Engine and transmission

 

Dubbed the LGX, the 3.6-litre naturally aspirated V6 petrol engine is a new direct injection unit despite an identical configuration to the old VF Series II. With 235kW of power at 6800rpm and 381Nm of torque at 5200rpm, it is well up on the old 210kW/350Nm outputs of its predecessor.

 

Despite being smaller than the old Commodore SV6, however, a new Commodore RS V6 is only 13kg lighter with a kerb weight 1672kg. With this Commodore VXR, though, it is actually 52kg heavier, at 1737kg. Blame the all-wheel-drive hardware in both cases, and the extra kit for the latter.

 

For straight-line acceleration, the new Holden is impressive. It feels brisk, the engine revs sweetly past 7000rpm, and the nine-speed automatic slices through its ratios quickly. From such heights, however, the drivetrain dips to significant lows.

 

The nine-speed feels tuned for the turbo four-cylinder, in which it is brilliant because it smoothly surfs along the low-rev torque characteristics of that 2.0-litre. With this 3.6-litre making its outputs so high in the rev band, though, the way the auto slinks to tall gears, allows the throttle to turn doughy on even slight hills, then demands the driver prod the throttle to call it into action, is a flaw that impacts driveability and economy.

 

Using the adaptive cruise control at 100km/h in undulating countryside simply highlighted this problem, given it allowed the speed to drop under 90km/h on hills before the auto frantically grabbed three lower gears. The VXR refused to duck under 9.0 litres per 100 kilometres, while its overall on-test 12.5L/100km was as disappointing as the 488km range from its 10L-smaller, 61L tank.

 

Ride and handling

 

It could be considered ironic that in terms of powertrain effortlessness, fluent dynamics and unpretentious character, the new turbo four-cylinder ZB feels more ‘Commodore’ than this thirsty and heavy V6. That much is clear, however if there is a saving grace for the VXR, it is in terms of steering, braking, ride quality and outright handling, all of which is very vividly best-in-class.

 

The heaviness that so affects the engine and transmission fades from memory through corners, where the Commodore VXR displays the controlled poise, fleeting nimbleness and lightly precise steering to shrink around its driver and make a Kia Stinger GT seem flabby.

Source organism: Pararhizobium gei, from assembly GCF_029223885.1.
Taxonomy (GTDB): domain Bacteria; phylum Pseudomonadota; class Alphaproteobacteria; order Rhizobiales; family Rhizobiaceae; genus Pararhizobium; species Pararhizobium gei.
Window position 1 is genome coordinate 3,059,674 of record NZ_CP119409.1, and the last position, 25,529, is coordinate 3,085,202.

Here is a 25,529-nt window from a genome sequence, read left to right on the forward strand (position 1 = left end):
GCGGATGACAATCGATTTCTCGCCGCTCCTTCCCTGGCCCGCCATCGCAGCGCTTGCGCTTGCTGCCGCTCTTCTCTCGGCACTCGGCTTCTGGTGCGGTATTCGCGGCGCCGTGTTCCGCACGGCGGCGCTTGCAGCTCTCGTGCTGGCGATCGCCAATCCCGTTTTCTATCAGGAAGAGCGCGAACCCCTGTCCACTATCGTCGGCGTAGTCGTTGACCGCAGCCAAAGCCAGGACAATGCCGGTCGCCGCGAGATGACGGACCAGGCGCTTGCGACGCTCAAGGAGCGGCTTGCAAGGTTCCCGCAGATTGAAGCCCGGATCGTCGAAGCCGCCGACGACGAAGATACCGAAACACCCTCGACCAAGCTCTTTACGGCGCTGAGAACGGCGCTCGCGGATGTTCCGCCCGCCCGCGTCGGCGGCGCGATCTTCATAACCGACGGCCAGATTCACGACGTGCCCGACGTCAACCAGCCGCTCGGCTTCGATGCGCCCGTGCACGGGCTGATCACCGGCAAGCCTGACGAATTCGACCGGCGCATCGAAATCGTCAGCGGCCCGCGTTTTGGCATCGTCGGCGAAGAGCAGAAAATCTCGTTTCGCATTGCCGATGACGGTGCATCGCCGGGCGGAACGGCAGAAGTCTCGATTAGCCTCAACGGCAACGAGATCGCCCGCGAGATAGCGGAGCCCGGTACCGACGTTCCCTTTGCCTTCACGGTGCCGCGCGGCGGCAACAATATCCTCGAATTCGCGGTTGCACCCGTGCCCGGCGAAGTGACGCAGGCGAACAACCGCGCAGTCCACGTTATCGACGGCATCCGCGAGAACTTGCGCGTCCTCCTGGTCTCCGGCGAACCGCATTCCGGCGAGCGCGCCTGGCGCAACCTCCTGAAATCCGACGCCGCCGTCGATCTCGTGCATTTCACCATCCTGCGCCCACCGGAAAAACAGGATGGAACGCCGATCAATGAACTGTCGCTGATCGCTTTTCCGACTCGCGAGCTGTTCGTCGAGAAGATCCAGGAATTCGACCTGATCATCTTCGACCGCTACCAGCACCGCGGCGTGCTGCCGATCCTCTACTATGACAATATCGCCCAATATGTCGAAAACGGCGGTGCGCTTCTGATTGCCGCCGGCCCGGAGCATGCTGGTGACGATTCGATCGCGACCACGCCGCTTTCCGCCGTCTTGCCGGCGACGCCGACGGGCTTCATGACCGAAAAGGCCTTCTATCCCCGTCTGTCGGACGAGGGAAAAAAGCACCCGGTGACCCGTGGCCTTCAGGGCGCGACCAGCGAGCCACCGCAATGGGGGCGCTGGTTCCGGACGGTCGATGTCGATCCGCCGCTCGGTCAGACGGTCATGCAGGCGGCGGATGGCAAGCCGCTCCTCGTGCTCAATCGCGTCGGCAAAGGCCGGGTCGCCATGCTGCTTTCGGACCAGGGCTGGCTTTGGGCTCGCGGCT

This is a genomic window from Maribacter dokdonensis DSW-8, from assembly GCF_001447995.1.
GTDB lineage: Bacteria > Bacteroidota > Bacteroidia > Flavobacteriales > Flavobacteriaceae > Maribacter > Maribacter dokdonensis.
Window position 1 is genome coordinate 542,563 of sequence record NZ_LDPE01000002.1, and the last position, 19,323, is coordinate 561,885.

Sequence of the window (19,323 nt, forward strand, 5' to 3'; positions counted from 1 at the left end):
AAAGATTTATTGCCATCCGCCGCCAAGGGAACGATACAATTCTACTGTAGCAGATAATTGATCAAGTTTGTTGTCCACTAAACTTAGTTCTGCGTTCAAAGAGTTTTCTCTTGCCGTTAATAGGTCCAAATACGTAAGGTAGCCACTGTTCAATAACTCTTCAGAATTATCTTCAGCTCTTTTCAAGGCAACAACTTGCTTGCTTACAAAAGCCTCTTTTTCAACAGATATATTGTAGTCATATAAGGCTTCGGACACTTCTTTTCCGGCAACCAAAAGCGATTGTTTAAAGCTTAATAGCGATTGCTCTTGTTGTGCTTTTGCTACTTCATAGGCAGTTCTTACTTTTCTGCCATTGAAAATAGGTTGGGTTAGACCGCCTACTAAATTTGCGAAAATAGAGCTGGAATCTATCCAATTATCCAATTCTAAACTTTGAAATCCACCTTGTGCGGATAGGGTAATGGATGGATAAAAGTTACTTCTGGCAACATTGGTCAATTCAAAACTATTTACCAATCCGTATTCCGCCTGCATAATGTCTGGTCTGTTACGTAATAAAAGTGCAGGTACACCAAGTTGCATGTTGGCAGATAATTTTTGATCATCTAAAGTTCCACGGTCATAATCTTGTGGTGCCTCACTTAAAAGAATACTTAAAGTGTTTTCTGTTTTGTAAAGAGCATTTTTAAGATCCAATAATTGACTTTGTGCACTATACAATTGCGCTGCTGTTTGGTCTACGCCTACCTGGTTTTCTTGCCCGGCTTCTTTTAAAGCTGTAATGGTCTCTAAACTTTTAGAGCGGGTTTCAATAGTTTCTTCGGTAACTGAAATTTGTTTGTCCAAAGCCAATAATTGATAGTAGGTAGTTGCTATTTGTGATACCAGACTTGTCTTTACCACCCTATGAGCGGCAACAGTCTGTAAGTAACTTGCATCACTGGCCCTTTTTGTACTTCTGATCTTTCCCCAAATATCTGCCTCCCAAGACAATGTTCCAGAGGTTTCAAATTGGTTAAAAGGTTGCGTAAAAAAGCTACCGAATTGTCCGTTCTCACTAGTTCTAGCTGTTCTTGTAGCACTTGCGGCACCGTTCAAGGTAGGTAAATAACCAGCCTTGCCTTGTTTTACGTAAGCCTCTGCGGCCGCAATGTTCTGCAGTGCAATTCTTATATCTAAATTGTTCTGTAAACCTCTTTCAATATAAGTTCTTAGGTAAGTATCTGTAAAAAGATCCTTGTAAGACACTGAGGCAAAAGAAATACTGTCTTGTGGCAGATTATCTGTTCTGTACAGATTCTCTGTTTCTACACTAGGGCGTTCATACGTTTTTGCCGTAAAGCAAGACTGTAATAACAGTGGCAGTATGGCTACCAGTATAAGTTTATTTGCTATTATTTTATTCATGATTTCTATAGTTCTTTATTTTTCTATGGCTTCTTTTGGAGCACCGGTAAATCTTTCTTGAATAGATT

It all starts with the Michelin Pilot Super Sport tyres working in concert with Normal, Sport and VXR adaptive suspension modes that prove to be three shades of distinct excellence. The Competitive ESC is also superbly tuned, the brakes feelsome and unending in response, allowing a driver to delicately point this Holden into corners and then use the all-wheel drive out of them.

 

It can actually feel rear-driven, as the ‘twinster’ system juggles torque between each back wheel to neutralise any potential understeer near instantly. Meanwhile, though, the screaming 3.6-litre fights with significant coarse-chip tyre roar and road noise to severely affect overall refinement.

 

Safety and servicing

 

Six airbags (including dual-front, front-side and curtain), ABS, electronic stability control (ESC), front and rear parking sensors with rearview camera, blind-spot monitor, lane-departure warning and autonomous emergency braking (AEB) are all standard.

 

The Holden Commodore achieved five stars and scored 35.5 out of 38 points when tested by Euro NCAP in 2017.

 

Annual or 12,000km intervals, at a decently affordable capped-price of $259 for the first and third, $299 for the second and $359 for the fourth, fifth and sixth check-ups.

 

At the time of writing, Holden had a special seven-year/unlimited kilometre warranty with seven years roadside assistance.

 

Verdict

 

On-paper and through corners this Commodore VXR is a brilliant mix of sparkling exterior style, high-end technology, and very obviously honed steering and handling. Add a pricetag that undercuts a Kia Stinger GT and Volkswagen Arteon 206TSI R-Line and it should appear class leading.

 

Sadly, however, it is not. For the price the engine is thrashy and underwhelming, even if straight-line speed is reasonable. Compounding its unnecessarily high-revving nature, though, is a nine-speed automatic on another planet – let alone feeling Australian tuned – to that 3.6-litre V6.

 

From the head-up display rattle, to the barely detectable ventilated seats and poor cruise control, this VXR also feels like a $45K model grade trending well above its station. And as great as the dynamics are, the loud engine in concert with 20-inch tyre roar becomes tiring.

 

In many ways this new Holden Commodore VXR is a brilliant large liftback. But in the pressure cooker of Australian touring conditions, this German-built five-door does not entirely feel at home.

 

Rivals

 

Kia Stinger GT from $59,990 plus on-road costs

Superb engine and cabin quality, and terrific dynamics make up for lack of suspension finesse.

 

Volkswagen Arteon 206TSI R-Line from $65,490 plus on-road costs

Very expensive and boring inside, but also stylish, quick and well built.